There are situations where truly the GUI is a rough usefulness blocker, and needs something that quicker, and effects immediately. Clicking, hovering, rolling, overlay windows, fighting with border and title thickness, waiting for response, repeating same or similar moves are can be annoying. Right? Simply, time is never enough – but when effectiveness is on the table – many sysadmin still votes to use terminal, and terminal applications. So, a true sysadmin can be really happy if only get’s a terminal. Because if you have your login passed, and received your terminal – you can have everything, and all of the terminal apps are won’t kick out the side of the HDD with installed app size, or kill your bandwith cap.
But what kind of application can we use when we have no (or worse it’s dead) Xorg on our client, or at our machine? Let’s list here a few that makes your life easier as sysadmin:
- Tmux – I’m pretty sure that on a char terminal the space is scarce, but with is GNU screen replacement makes your multitasking life easy. Unlike screen, you get a statusbar too, and space with tiled multiple terminals if your wish is that. Read more in the manual: man tmux.
- Twin – Um, nope not tiny win, else just Terminal Window System, what is really what it means. You can have an effective window manager in your display, without X. It supports mouse and multiple windows, has a built-in terminal emulator and window manager, and can serve as display for client applications. Something just as VNC-server like, with full mouse support. Neat, right? Check it here.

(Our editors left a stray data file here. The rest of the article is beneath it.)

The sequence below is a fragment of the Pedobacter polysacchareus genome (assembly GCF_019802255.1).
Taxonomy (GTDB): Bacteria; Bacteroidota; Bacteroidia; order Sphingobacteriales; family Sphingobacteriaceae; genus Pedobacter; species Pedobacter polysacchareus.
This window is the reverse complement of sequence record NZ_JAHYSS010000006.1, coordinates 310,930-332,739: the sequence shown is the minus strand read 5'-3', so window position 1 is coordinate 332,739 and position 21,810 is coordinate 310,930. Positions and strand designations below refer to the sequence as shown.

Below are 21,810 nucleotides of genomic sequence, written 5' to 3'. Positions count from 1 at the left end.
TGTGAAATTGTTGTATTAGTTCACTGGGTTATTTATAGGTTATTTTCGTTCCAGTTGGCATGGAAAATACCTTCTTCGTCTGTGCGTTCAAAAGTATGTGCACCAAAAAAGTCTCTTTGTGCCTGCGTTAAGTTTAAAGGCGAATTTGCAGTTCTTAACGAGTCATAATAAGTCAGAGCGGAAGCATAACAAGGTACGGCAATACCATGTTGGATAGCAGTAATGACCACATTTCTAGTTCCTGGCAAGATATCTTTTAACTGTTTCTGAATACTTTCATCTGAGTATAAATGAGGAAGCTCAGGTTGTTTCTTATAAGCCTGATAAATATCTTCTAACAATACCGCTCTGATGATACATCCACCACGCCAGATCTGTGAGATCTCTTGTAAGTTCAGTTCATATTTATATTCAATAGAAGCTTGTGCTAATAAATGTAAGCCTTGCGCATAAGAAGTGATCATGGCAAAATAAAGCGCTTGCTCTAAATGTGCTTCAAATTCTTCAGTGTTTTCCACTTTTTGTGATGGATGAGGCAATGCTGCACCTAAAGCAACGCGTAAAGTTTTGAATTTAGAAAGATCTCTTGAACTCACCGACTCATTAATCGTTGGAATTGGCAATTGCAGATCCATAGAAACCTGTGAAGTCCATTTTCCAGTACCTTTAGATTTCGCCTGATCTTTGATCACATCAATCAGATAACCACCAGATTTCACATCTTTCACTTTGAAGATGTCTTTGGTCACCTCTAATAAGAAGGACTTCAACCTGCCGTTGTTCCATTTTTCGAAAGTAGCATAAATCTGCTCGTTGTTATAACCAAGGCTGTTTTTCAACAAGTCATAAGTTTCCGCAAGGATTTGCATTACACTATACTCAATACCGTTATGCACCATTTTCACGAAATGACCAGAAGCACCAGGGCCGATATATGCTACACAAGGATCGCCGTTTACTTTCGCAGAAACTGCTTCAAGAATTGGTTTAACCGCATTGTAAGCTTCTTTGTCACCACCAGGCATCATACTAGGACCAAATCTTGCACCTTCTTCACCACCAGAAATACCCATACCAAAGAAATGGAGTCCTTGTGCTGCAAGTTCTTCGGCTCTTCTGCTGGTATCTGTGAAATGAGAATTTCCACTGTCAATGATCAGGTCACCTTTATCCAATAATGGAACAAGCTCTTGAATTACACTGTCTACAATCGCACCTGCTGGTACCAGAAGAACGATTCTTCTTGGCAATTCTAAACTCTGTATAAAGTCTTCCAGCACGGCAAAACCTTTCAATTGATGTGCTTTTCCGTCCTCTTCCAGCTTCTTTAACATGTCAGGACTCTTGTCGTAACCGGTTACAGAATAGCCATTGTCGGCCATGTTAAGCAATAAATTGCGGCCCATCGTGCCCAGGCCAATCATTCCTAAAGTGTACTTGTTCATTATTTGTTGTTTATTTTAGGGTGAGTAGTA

- TabletVK – Sometimes, when no proper USB cable is available (nightmare as how many USB cable can be found), or no keyboard that would be usable on a touch interface, go no further. This tiny app provides for you a touchscreen as keyboard, and guess what – no X. Check it here.
- Mutt – If mailing is necessary, I think this is one of the best ones IMHO. Supports most mail formats, even mbox and maildir, and bunch of protocols. It has message scoring and threading capabilities too. Relies on external tools for composing and filtering messages, but you receive tons of stuff under the hood.
- Vim – One of the best, if not the best versatile editor that can be found. Somebody not really likes, but this tool is handy even coding, configuring, editing, and browsing too with expansion modules. Yeah, I know: Emacs, Joe, pico, nano, $whatever is there too. Choose your destiny, I won’t fight.
- Elinks – Need websites content? I say this browser makes it for you. Feature rich text mode webbrowser, that can render both frames and tables, is highly customizable and can be extended via Lua or Guile scripts. It is quite portable and runs on a variety of platforms. If you need more content-specific gui, that can run on framebuffer use Surf, what provides a python webkit window and voila.
- Finch, Freetalk, Irssi: When IRC is necessary, you have few more choice, but the best known is Pidgin in ncurses combo called Finch. It’s the very same, and no need to know more if you have ever used Pidgin. Freetalk is similar, it’s just a jabber client with readline interface, configurable, scriptable with Guile interface. Irssi – is different, because it’s written from scratch, and you can expand with perl modules in many ways how it’s looks and operates.